JESSE McMahon isn’t the kind of guy to take credit when credit isn’t due: “I did it the lazy man’s way. I’ve got a couple of old EHs and stuff that I’m slowly building up, but I got the shits with not having anything to drive around in. I was dead set on buying a pickup from the ’States and this one came up.” It was initially built as a shop truck for Eldred Hotrod Shop, so it’s not surprising that it was done to the highest standard as it was a bit of a rolling business card for them.
While it looks all ratty on the surface — more on that later — the chassis, driveline and interior has been fully detailed. Pop the hood and there’s a neat little 350 Chev, finned rocker covers, twin four-barrels and a pinstriped air cleaner. It’s not a massive powerhouse of an engine, but it makes all the right noises and sure looks the part.
It’s the same when you open the door. It might look a bit spartan in there, with the full metal door skins and just a couple of carpet mats on the floor, but have a closer look and you’ll see the gloss paint on the dash and doors, rugged bed liner on the floors and a bench seat trimmed in leather. There’s a ’55 Chevy steering wheel and the gears are shifted via the column, not to some three-speed crash box, but a four-speed auto. Have a closer look and you can see the pedals and shifter handle that were custom made from hammer-toned brass.
The chassis started off as an S10, but it’s been cut and shut a bit to get the ride just right — just right being decided by when the running boards hit the ground. As impressive as that stance is, there is a little trickery involved. With the chassis laid out, the running boards were positioned and then the fenders were lengthened to suit. It’s fairly plain to see as the welds were not finished off, lending even more character to the patina’d finish. “On a flat concrete surface, with the airbags all the way down, the mounts for the running boards sit about 1mm off the ground,” Jesse says.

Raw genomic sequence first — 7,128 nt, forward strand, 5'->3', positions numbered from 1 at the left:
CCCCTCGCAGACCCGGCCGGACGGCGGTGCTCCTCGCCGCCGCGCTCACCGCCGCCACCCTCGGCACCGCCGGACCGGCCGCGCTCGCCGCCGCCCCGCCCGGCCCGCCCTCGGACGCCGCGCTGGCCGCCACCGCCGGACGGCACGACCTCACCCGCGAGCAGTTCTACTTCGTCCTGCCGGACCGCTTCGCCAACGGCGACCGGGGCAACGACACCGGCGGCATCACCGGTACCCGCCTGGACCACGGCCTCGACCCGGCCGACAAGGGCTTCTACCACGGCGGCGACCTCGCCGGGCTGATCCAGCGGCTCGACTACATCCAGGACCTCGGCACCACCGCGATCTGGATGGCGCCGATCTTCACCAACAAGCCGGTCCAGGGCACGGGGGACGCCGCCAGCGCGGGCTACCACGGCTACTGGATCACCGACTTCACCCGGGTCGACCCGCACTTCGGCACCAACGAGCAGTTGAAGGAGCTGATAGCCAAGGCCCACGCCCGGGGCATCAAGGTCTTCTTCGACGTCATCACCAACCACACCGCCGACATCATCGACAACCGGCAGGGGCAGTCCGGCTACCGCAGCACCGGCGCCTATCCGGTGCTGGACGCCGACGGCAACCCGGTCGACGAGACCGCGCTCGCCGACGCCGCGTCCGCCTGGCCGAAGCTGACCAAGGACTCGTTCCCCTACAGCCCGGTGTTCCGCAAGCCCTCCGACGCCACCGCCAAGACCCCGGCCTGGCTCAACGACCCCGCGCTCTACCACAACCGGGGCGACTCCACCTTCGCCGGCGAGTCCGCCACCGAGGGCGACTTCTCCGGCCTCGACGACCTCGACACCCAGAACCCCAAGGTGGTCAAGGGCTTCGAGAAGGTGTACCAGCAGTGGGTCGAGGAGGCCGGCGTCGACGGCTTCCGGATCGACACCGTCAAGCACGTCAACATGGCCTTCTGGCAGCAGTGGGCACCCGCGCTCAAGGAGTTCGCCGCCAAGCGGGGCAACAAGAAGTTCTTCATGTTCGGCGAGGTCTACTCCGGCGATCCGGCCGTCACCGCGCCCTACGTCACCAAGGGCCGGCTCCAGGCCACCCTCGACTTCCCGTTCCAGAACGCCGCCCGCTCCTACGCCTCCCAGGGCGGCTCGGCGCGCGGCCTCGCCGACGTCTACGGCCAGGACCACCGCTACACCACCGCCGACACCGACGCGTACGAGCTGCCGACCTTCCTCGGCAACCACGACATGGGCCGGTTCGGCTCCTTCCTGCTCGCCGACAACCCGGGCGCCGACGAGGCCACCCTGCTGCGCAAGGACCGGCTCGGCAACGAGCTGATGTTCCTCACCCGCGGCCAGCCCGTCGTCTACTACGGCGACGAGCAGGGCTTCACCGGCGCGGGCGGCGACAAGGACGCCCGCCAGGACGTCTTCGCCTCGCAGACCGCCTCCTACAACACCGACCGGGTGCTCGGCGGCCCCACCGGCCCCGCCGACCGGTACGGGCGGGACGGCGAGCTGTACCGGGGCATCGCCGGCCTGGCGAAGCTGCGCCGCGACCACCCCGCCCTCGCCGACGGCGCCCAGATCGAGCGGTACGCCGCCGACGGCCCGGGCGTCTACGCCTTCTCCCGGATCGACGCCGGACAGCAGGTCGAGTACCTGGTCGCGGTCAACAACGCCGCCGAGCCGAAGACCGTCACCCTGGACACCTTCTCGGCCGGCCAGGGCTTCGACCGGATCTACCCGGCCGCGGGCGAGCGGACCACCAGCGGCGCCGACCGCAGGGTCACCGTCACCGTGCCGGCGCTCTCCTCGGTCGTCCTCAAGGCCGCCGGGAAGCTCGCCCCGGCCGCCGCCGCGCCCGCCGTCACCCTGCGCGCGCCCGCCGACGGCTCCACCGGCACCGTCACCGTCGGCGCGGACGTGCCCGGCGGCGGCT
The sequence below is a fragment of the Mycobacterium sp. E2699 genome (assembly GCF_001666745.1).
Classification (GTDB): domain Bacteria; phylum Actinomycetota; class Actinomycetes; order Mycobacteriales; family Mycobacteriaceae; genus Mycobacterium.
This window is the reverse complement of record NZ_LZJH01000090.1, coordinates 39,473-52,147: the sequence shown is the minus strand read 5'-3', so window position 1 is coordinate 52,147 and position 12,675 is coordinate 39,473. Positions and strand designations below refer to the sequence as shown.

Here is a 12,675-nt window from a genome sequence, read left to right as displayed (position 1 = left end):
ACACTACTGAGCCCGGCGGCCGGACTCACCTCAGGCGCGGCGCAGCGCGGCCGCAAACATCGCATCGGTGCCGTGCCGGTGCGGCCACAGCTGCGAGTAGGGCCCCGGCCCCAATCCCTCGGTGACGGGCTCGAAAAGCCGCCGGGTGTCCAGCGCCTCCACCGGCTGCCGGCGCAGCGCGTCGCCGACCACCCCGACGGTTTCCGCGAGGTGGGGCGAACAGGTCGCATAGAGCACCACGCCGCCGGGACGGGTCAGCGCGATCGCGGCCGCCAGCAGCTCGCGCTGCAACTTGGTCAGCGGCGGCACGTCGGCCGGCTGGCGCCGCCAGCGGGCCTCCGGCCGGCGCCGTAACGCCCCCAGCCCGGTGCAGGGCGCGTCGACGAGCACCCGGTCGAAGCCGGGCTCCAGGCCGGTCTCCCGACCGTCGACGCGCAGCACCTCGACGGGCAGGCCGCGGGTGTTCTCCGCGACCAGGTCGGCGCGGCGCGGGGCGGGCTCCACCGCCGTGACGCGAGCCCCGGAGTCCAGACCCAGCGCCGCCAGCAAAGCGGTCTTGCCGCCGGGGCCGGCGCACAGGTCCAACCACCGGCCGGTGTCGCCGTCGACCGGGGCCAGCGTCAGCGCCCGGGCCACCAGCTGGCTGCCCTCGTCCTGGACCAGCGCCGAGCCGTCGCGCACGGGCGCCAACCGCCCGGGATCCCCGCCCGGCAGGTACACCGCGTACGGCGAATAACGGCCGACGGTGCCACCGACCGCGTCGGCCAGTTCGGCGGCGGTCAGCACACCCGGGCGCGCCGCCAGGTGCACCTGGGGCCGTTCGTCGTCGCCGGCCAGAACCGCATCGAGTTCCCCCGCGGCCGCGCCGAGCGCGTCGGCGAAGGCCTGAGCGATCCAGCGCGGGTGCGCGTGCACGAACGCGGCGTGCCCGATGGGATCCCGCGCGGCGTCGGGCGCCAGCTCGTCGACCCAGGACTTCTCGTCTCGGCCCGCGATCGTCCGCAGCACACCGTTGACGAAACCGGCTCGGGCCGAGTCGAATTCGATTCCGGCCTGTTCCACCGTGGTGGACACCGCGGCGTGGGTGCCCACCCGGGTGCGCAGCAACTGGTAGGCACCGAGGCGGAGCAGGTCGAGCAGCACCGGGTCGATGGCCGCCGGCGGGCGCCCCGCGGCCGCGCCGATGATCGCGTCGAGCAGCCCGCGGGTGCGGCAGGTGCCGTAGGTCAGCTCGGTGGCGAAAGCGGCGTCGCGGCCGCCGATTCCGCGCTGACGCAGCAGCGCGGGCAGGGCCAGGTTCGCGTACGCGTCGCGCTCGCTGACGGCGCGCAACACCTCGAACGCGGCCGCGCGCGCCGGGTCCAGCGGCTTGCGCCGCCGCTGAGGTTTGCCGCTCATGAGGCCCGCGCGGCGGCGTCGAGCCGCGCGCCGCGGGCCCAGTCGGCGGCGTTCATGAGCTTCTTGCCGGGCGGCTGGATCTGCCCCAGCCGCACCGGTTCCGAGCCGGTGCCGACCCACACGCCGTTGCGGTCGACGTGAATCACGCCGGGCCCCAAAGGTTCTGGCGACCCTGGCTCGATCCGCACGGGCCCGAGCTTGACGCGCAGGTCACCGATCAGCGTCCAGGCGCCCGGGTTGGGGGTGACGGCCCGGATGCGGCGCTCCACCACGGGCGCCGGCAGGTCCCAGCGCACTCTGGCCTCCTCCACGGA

As I mentioned earlier, it might look a bit rough, but it’s a complete fabrication — and I must admit, it had me fooled, for a little while at least. The entire body was stripped back and repaired where necessary, but some of the dents were left in. The painter then spent around 400 hours getting the finish just right, building up the finish with several layers of paint which were then rubbed through on all the parts where you’d expect to see the paint wear out over time.
It’s a cool looking truck and there are a bunch of really neat details on it. If you make it to the Red CentreNATS in 2016, make sure you check it out. Jesse will be there this time as he couldn’t make it in 2015. Thankfully, he was kind enough to let good mate Nichlas Livsey cruise around in it, and we’re glad he did.